By Ethan J. Snyder
Recently some northeast Ohio veterans received their first dose of the COVID-19 vaccine. Although college-aged Ohioans aren’t able to receive the vaccine yet, some frontline and healthcare workers in the field are on the early list for the shot.
The Veterans Affairs Northeast Ohio Healthcare System has prepared four sites for distribution of the Pfizer-BioNTech vaccine to eligible veterans.
“Vaccines will be given by appointment only. The distribution schedule and locations are based on vaccine availability and the current priority group,” said Jill K. Dietrich, executive director of the VA Northeast Ohio Healthcare System.
The designated sites in Northeast Ohio are the VA Medical Centers in Cleveland, Akron, Mansfield and Youngstown. Retired army military police specialist Pete Price was one veteran to receive a dose.
“I was really looking forward to getting it. The whole system was very fluid — I was in and out of my appointment in 17 minutes and 15 of those minutes was the waiting period after I got the shot,” Price said. “They were just ‘boom-boom,’ in and out — it was sweet.”
So far, the VA has distributed more than one million doses of the COVID-19 vaccine across the country.
According to the VA, 582,000 first doses and 44,000 second doses of the Moderna or Pfizer-BioNTech vaccine have been delivered to veterans, while more than 401,000 doses have been given to VA employees.
“They notified me in December where they had a pre-sign-up list,” Price said. “A few weeks ago, they gave me a phone number to call the Cleveland location. They tell you where the vaccine is available, and they set up your appointment. I could go to Cleveland, Akron or Mansfield and I chose Akron because Youngstown wasn’t scheduling at the time.”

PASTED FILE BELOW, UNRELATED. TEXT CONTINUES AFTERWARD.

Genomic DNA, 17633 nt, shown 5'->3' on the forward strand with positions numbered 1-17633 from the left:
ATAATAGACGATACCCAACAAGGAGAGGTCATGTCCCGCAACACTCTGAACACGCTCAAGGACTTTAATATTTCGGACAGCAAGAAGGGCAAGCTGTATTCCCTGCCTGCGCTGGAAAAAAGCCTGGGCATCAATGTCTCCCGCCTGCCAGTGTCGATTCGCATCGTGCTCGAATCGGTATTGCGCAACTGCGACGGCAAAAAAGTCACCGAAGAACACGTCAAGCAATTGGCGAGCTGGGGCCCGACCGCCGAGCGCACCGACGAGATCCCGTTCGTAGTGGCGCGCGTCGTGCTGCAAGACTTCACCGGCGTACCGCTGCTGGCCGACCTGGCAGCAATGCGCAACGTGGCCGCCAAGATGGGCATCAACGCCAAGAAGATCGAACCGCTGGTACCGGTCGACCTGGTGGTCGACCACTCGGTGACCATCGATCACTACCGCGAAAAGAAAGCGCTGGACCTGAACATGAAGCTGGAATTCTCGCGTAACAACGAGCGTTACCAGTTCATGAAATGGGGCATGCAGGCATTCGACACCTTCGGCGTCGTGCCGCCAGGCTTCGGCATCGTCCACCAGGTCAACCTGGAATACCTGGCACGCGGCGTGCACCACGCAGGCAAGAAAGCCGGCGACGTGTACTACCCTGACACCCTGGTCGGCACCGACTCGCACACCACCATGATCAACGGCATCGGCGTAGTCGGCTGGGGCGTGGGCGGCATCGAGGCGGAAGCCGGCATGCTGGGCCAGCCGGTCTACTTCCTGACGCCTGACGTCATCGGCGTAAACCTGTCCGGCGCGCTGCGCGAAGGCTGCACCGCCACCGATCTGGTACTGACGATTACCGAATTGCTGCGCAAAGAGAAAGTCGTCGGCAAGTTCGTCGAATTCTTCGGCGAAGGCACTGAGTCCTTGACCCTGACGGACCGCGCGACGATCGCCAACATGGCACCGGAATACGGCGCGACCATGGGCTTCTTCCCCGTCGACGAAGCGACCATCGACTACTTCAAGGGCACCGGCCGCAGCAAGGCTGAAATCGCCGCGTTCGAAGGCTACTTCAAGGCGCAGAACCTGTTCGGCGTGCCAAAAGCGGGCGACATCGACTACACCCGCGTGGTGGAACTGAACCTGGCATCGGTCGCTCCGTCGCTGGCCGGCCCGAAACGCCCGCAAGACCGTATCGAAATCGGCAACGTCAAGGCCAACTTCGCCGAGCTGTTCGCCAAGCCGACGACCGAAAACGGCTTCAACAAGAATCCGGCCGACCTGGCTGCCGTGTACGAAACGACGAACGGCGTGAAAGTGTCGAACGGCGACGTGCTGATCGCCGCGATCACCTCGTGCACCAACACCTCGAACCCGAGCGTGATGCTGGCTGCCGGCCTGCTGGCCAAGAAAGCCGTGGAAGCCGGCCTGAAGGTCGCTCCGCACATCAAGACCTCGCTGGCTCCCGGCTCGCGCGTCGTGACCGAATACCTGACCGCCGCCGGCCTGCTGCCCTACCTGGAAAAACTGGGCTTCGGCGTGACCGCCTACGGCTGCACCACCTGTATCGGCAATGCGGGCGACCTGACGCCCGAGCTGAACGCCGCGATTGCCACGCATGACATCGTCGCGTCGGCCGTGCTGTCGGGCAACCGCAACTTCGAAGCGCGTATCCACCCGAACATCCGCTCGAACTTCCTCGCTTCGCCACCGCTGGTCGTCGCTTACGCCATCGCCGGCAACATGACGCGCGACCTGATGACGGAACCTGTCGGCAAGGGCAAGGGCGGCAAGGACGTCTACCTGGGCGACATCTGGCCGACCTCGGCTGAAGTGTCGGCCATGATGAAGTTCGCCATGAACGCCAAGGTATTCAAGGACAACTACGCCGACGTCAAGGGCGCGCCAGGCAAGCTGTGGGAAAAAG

Eligible veterans include people above the age of 65, people with underlying medical conditions, people residing in congregate living settings, such as nursing homes and essential workers. This is how retired Navy Capt. Greg Cooper received his vaccine.
“Although I am a veteran, I had arranged to get the vaccine through the Mahoning County Educational Service Center because I am a substitute teacher. That was enough for me to be eligible to get the vaccine as early as I did,” Cooper said.
Since the beginning of the pandemic, more than 209,000 VA patients were diagnosed with COVID-19. Roughly 9,200 have died, including 1,800 in January alone. This means that January was the deadliest month to date for VA patients, surpassing the record in December by nearly 1,700 people.
“It’s a tremendous logistical challenge to try to get the vaccine to all Americans, I think they’re trying to do it as quickly as they can but unfortunately, it’s kind of a case of ‘we’re trying to fly the airplane while we’re building it,’” Cooper said. “I’m sure that they want to get the vaccine to as many people as they can, but they have to prioritize it. There are people that are going to question what the priorities are, should it be old folks, teachers, healthcare workers, but the answer is everybody and the sooner we can get everyone vaccinated the better.”